This all sounds just marvelous -- except for the fact that my Husband's son and I aren't exactly on the same page when it comes to this vehicle. There's no way that he would execute that document. Any other suggestions?
First, you will not have any problems with the administration of probate forms because if the car is titled in your husband's name then you will and should be able to complete the paperwork, have it signed by the clerk, and then you have the permission to change the title over. The problem you may have is really with the DMV if he refuses to sign a release of the lien. My suggestion here is to take the matter to small claims court -- sue him for the amount of the lien or the car (you will have to name him and the now defunct company) - I tell you to sue him for a cash amount because you cannot use small claims court unless you actually sue him for a cash amount (ideally this should go to a regular court lawsuit but you have said you cannot afford an attorney and you cannot seek an injunction to force someone to do something unless you file a full blown lawsuit). Your argument in small claims court is this: Basically, his refusal to sign off on the lien is keeping you from the value of the car and when you go to small claims court you state that you either want to be paid the value of the car or you want the lien signed off on and removed. I do suggest writing up a release of the lien and sending it to him by certified mail and regular mail (same letter sent 2 ways so he cannot say he did not receive it) -- that way the court cannot say "Well, did you ask him to sign it before you filled out the small claims paperwork?" This is a creative way of approaching this, and I believe you will get what you want -- but the worst the court can do is say "you need to bring a regular lawsuit and seek an injunction to force him to sign". Let me know what happens -- I will be happy to assist again if you end up at another brick wall. Ideally, you should hire an attorney to file suit against the company and him and ask the court to issue and order to release the lien or an injunction to make him sign the release -- and I am suggesting the small claims route to try to get something moving here for you without having to hire an attorney.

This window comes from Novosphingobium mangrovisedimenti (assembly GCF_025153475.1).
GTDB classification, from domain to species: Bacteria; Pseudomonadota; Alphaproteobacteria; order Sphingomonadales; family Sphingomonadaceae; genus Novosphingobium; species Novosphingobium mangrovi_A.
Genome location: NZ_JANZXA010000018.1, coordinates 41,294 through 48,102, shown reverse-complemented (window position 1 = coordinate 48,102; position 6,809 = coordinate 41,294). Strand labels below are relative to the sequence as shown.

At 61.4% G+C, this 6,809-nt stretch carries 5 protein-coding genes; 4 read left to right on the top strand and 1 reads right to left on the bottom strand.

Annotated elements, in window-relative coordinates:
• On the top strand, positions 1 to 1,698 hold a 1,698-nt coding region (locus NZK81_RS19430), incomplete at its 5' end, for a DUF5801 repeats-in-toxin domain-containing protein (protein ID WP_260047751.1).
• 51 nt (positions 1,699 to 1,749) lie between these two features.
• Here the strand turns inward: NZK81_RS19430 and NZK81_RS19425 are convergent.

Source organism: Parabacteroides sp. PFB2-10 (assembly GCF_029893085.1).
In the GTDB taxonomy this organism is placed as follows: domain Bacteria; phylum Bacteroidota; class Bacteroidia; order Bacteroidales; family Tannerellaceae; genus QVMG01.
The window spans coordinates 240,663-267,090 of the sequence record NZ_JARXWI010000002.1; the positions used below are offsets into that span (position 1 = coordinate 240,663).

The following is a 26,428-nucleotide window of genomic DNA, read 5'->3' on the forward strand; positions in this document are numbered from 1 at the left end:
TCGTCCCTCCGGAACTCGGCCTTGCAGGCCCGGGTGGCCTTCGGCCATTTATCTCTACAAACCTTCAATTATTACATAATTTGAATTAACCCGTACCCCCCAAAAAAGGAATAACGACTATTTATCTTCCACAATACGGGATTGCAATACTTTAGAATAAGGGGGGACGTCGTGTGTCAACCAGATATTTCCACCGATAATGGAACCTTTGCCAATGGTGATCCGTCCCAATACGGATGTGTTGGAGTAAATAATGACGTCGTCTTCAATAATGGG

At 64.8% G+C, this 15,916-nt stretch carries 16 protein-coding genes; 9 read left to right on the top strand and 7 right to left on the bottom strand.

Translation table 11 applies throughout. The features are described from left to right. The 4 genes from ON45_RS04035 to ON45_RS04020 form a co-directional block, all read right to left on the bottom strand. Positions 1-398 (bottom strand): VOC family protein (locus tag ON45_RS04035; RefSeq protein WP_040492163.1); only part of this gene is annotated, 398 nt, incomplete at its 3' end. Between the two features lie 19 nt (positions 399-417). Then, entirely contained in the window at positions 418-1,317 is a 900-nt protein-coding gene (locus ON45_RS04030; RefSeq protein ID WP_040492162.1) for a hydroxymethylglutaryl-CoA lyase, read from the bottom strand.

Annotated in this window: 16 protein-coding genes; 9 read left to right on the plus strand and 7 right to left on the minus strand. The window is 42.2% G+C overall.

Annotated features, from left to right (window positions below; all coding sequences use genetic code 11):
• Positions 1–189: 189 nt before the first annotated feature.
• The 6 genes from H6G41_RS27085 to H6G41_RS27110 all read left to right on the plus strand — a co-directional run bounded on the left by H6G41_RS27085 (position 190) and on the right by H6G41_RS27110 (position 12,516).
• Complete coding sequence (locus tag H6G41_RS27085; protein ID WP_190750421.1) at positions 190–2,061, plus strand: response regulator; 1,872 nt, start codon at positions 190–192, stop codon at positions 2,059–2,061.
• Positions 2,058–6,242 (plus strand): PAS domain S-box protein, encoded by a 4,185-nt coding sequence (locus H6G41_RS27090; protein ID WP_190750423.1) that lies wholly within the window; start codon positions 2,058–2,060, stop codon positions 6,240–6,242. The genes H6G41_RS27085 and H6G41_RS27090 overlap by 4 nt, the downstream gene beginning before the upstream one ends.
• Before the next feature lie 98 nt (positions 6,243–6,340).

Researcher, Lawyer, Cook
OK. So just to get this in order (as I am a just a bit confused). So in a perfect world... it would go like this:
1. Settle the lien on the vehicle with the bank.
2. If they do not care about the other lien, and they will send me the title for paying fo the vehicle, then take the title to the Probate Court with the Disposition Form.
3. I will be named executor of my Husband's small estate.
4. Try to get my step son to sign a release of lien.
5. Go to DMV with both lien releases, and title, and Probate paperwork naming me as Executor of my Husband's "small estate", and get the car titled to me.
If this by some miracle works with the DMV without the release of lien, I'm home free. However, if the DMV will not transfer because of he son's lien, then I'm pretty much screwed unless I 1) convince the son to sign the release or 2) take the son to small claims court.
Have I got it straight?
Yes, you pretty much seem to have it straight. You can actually go to probate court first because they do not want to see the title to the car --- you just list the car on the probate forms. But if you want to try and get the title from the bank first you can do that.